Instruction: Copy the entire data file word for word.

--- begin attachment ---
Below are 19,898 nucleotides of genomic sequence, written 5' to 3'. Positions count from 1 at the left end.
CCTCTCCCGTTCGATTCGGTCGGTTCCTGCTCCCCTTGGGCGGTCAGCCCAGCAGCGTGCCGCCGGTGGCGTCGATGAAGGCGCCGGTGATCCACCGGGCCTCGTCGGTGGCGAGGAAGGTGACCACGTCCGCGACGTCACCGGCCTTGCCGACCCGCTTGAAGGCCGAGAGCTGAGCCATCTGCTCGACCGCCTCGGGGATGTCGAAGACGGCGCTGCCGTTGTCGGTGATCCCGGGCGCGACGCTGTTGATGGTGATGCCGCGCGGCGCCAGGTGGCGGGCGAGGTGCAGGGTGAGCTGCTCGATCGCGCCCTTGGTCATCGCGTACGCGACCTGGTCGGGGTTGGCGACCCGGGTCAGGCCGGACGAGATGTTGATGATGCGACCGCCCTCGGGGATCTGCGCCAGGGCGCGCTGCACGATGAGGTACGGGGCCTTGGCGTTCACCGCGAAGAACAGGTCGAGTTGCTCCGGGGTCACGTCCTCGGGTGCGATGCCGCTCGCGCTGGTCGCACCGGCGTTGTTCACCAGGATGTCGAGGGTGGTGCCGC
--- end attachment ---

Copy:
Below are 19,898 nucleotides of genomic sequence, written 5' to 3'. Positions count from 1 at the left end.
CCTCTCCCGTTCGATTCGGTCGGTTCCTGCTCCCCTTGGGCGGTCAGCCCAGCAGCGTGCCGCCGGTGGCGTCGATGAAGGCGCCGGTGATCCACCGGGCCTCGTCGGTGGCGAGGAAGGTGACCACGTCCGCGACGTCACCGGCCTTGCCGACCCGCTTGAAGGCCGAGAGCTGAGCCATCTGCTCGACCGCCTCGGGGATGTCGAAGACGGCGCTGCCGTTGTCGGTGATCCCGGGCGCGACGCTGTTGATGGTGATGCCGCGCGGCGCCAGGTGGCGGGCGAGGTGCAGGGTGAGCTGCTCGATCGCGCCCTTGGTCATCGCGTACGCGACCTGGTCGGGGTTGGCGACCCGGGTCAGGCCGGACGAGATGTTGATGATGCGACCGCCCTCGGGGATCTGCGCCAGGGCGCGCTGCACGATGAGGTACGGGGCCTTGGCGTTCACCGCGAAGAACAGGTCGAGTTGCTCCGGGGTCACGTCCTCGGGTGCGATGCCGCTCGCGCTGGTCGCACCGGCGTTGTTCACCAGGATGTCGAGGGTGGTGCCGC